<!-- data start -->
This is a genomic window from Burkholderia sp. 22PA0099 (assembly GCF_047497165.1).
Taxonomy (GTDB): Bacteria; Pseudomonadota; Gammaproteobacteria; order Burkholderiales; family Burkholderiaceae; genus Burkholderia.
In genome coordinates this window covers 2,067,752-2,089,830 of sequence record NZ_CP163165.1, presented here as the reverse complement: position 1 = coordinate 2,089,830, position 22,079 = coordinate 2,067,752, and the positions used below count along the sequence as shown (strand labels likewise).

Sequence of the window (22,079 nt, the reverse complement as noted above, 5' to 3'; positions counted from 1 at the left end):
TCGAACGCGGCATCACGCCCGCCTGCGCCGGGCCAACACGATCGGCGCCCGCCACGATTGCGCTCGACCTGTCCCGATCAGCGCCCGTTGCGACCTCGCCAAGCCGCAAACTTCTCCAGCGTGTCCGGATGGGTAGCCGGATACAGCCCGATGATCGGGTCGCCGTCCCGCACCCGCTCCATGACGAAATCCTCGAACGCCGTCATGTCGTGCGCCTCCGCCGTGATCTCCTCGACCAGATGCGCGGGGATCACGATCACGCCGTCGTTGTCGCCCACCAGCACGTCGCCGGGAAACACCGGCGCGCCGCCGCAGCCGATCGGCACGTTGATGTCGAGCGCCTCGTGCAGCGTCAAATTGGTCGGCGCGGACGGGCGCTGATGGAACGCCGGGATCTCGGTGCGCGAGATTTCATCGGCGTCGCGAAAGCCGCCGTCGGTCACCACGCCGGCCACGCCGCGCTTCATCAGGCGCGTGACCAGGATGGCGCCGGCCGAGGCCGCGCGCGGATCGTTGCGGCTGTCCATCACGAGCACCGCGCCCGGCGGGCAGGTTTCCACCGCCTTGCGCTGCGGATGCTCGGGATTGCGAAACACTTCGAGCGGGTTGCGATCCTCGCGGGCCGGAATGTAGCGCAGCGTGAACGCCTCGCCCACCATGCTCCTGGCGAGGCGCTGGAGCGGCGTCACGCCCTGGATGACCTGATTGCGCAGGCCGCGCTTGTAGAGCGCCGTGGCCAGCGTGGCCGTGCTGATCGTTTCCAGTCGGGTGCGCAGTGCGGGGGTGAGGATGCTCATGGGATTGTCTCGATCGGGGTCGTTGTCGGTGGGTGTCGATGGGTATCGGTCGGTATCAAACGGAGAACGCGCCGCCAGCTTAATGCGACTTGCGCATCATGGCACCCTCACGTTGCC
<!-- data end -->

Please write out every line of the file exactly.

This is a genomic window from Burkholderia sp. 22PA0099 (assembly GCF_047497165.1).
Taxonomy (GTDB): Bacteria; Pseudomonadota; Gammaproteobacteria; order Burkholderiales; family Burkholderiaceae; genus Burkholderia.
In genome coordinates this window covers 2,067,752-2,089,830 of sequence record NZ_CP163165.1, presented here as the reverse complement: position 1 = coordinate 2,089,830, position 22,079 = coordinate 2,067,752, and the positions used below count along the sequence as shown (strand labels likewise).

Sequence of the window (22,079 nt, the reverse complement as noted above, 5' to 3'; positions counted from 1 at the left end):
TCGAACGCGGCATCACGCCCGCCTGCGCCGGGCCAACACGATCGGCGCCCGCCACGATTGCGCTCGACCTGTCCCGATCAGCGCCCGTTGCGACCTCGCCAAGCCGCAAACTTCTCCAGCGTGTCCGGATGGGTAGCCGGATACAGCCCGATGATCGGGTCGCCGTCCCGCACCCGCTCCATGACGAAATCCTCGAACGCCGTCATGTCGTGCGCCTCCGCCGTGATCTCCTCGACCAGATGCGCGGGGATCACGATCACGCCGTCGTTGTCGCCCACCAGCACGTCGCCGGGAAACACCGGCGCGCCGCCGCAGCCGATCGGCACGTTGATGTCGAGCGCCTCGTGCAGCGTCAAATTGGTCGGCGCGGACGGGCGCTGATGGAACGCCGGGATCTCGGTGCGCGAGATTTCATCGGCGTCGCGAAAGCCGCCGTCGGTCACCACGCCGGCCACGCCGCGCTTCATCAGGCGCGTGACCAGGATGGCGCCGGCCGAGGCCGCGCGCGGATCGTTGCGGCTGTCCATCACGAGCACCGCGCCCGGCGGGCAGGTTTCCACCGCCTTGCGCTGCGGATGCTCGGGATTGCGAAACACTTCGAGCGGGTTGCGATCCTCGCGGGCCGGAATGTAGCGCAGCGTGAACGCCTCGCCCACCATGCTCCTGGCGAGGCGCTGGAGCGGCGTCACGCCCTGGATGACCTGATTGCGCAGGCCGCGCTTGTAGAGCGCCGTGGCCAGCGTGGCCGTGCTGATCGTTTCCAGTCGGGTGCGCAGTGCGGGGGTGAGGATGCTCATGGGATTGTCTCGATCGGGGTCGTTGTCGGTGGGTGTCGATGGGTATCGGTCGGTATCAAACGGAGAACGCGCCGCCAGCTTAATGCGACTTGCGCATCATGGCACCCTCACGTTGCC